We've all heard it before, "you need to focus, you need to concentrate, you're too distracted, learn how to focus." After hearing this, what we fail to comprehend is what does focus actually mean. There's this myth about focus where you need to put on this face where your eyebrows furrow and you intensely look at the task at hand as if you're trying to burn a hole through it with your eyes.
First of all, making that face doesn't automatically turn on the focus switch, it probably just makes you looked more confused at best and at worst, makes you look like you're having digestive issues. Secondly, in order to actually focus, we need to be aware that focus is a skill, and like any skill it can be developed with awareness and practice. Here's how.
simplify before you optimize
We need to figure out what we want to focus on first before we make any sort of commitment. There are endless amount of choices to make in life and if we get caught up in the smorgasbord of options, we will end up feeling very busy but not focused, which ultimately will result in less productivity.
Whether you are a entrepreneur, a student, an athlete, or just on the journey of self-improvement, there is no one right way to do something, which makes things difficult. So how do you know if the choices you're making are the right ones?
This is where measurement and awareness can help. As an entrepreneur, you know which marketing strategy is bringing in the most amount of profit. As a student, you know what study habits bring you the best grades. As an athlete, you know which training routine helps you feel your best to prepare for the game. As a person on the path of self-improvement, you know the one skill you really want to learn or improve on.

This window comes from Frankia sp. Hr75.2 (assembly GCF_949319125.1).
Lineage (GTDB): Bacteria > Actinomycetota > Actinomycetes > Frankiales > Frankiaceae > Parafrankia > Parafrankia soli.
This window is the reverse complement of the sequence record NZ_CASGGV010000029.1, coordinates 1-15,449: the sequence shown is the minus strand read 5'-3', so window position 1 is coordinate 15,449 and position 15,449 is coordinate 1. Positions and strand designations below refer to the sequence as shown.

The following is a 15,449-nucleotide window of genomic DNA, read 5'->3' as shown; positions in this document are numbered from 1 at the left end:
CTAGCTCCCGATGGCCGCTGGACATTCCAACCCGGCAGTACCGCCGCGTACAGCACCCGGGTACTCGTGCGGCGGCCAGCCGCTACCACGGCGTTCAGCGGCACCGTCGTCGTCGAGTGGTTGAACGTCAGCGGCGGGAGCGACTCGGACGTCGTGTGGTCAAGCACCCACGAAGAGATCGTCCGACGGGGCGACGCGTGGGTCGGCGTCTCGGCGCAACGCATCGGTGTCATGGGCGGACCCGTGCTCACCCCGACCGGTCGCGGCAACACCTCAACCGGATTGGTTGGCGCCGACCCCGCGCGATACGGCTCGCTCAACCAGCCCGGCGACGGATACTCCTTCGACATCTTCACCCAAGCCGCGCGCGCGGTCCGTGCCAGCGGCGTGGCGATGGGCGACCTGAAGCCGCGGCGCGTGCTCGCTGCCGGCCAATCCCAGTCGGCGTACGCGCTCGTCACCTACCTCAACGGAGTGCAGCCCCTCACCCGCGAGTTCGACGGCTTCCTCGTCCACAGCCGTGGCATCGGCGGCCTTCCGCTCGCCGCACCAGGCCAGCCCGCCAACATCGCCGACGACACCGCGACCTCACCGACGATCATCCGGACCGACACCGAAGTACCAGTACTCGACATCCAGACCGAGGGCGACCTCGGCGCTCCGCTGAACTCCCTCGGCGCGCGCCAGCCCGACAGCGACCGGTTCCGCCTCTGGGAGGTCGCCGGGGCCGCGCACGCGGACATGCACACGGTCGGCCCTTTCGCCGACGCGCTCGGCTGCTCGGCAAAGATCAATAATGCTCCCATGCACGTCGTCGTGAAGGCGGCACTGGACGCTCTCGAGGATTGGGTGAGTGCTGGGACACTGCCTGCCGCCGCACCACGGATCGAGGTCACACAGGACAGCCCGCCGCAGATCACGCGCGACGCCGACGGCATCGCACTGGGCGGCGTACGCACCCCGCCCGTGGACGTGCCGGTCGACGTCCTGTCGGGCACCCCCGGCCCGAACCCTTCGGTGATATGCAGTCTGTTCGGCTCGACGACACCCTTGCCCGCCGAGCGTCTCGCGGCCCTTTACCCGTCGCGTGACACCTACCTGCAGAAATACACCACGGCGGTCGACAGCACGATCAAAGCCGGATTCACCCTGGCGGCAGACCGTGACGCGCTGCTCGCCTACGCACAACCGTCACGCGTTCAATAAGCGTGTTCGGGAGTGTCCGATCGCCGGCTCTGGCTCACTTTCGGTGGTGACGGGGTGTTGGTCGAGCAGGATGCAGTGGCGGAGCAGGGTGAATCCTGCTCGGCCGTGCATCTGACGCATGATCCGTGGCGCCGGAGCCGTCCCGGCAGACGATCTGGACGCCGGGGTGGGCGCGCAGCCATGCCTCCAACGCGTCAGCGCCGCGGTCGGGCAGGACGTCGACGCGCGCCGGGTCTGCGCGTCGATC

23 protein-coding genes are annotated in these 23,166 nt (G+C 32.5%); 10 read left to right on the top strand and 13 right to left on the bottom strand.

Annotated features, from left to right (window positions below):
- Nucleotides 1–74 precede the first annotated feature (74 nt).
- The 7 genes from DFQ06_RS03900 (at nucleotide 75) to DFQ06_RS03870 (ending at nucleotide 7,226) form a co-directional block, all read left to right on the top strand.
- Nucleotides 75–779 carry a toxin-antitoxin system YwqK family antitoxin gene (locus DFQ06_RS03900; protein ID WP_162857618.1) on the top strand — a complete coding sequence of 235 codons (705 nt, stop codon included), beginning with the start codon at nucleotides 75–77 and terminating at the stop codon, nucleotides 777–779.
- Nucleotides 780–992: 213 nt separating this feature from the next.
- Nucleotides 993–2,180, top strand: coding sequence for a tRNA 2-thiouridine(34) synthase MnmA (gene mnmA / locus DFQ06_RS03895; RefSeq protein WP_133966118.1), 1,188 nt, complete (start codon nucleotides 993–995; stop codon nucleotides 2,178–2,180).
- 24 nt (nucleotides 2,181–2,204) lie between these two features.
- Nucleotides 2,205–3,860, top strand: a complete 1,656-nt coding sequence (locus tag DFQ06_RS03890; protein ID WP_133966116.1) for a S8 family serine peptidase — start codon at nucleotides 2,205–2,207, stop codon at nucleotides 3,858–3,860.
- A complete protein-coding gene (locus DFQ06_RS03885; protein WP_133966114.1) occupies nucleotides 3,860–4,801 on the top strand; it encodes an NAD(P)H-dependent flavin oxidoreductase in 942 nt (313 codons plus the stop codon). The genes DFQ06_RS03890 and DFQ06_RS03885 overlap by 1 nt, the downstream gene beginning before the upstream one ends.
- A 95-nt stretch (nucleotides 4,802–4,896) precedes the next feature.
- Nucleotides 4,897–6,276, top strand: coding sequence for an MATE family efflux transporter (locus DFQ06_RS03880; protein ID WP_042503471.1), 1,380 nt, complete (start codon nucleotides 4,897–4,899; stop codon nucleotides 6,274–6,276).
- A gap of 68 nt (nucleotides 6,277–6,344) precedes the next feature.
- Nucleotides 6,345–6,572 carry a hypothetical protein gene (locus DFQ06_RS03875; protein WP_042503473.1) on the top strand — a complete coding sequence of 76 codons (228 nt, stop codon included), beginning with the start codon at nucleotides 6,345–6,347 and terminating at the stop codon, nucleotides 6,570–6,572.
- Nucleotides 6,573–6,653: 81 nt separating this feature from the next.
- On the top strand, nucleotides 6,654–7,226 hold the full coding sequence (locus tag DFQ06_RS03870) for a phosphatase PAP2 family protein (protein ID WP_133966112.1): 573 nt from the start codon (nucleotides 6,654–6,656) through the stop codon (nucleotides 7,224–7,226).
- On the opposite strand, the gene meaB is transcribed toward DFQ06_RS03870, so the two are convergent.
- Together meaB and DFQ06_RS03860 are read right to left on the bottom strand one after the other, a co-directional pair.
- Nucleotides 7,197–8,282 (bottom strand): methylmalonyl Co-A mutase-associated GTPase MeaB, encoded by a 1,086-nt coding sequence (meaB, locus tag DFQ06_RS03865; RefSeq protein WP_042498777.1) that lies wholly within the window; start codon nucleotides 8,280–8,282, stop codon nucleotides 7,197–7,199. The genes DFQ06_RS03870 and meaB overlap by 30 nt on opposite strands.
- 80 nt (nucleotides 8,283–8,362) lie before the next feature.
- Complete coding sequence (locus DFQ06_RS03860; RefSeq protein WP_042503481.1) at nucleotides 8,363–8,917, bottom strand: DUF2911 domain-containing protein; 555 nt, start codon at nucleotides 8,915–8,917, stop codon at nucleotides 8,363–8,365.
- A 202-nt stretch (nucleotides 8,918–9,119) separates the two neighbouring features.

Once you're aware of the action that bring the best result, it's time to focus on it.
put in the work
Great, you've reached the state of awareness. You've done the initial data collection and have experimented with enough ideas to know what works best for you and what doesn't. So now what?
Now it's time to put in the work. This is where the skill of focus starts to develop. Performance studies show that repetition is one of the best ways to train our minds. The more we do something, the more we can focus on it and get better results. It's through sheer volume of work that we'll get to understand the fundamentals of the task we're trying to accomplish.
We may instinctively know what greatness looks like, but without putting in a high volume of work, we won't know what it'll take to achieve it.
Ira Glass, the famed American Radio Personality, said it best, "your taste is good enough that you can tell that what you're making is kind a disappointment to you." The only way to bridge this gap between your taste and the actual results is by putting in a large volume of work.
This thought is shared amongst many high performers such as multi-platinum recording artist Ed Sheeran and world renowned author Neil Gaiman. In the beginning, you're not going to be great, you're ideas will be trash, but you have to produce the trash ideas first to get to the good stuff.
Master the fundamentals
Once we know what to focus on, we need to put in the work. When we start off, our work is not going to be good. In fact, it'll be very bad. But we need to keep going and work through the period of bad results. As we keep working, we will breakthrough, and we will start to see progress.
This will seem boring at times as you're doing the same things over and over again. And you might lose interest because the results don't come fast enough. But seeking novelty will never lead to great results. It'll just keep you trapped in a vicious circle of starting and quitting in the middle.
Simplify what to focus on, work on that one thing relentlessly until we start to see the results we're looking for. The journey to greatness is a long one, so start now and stick to it.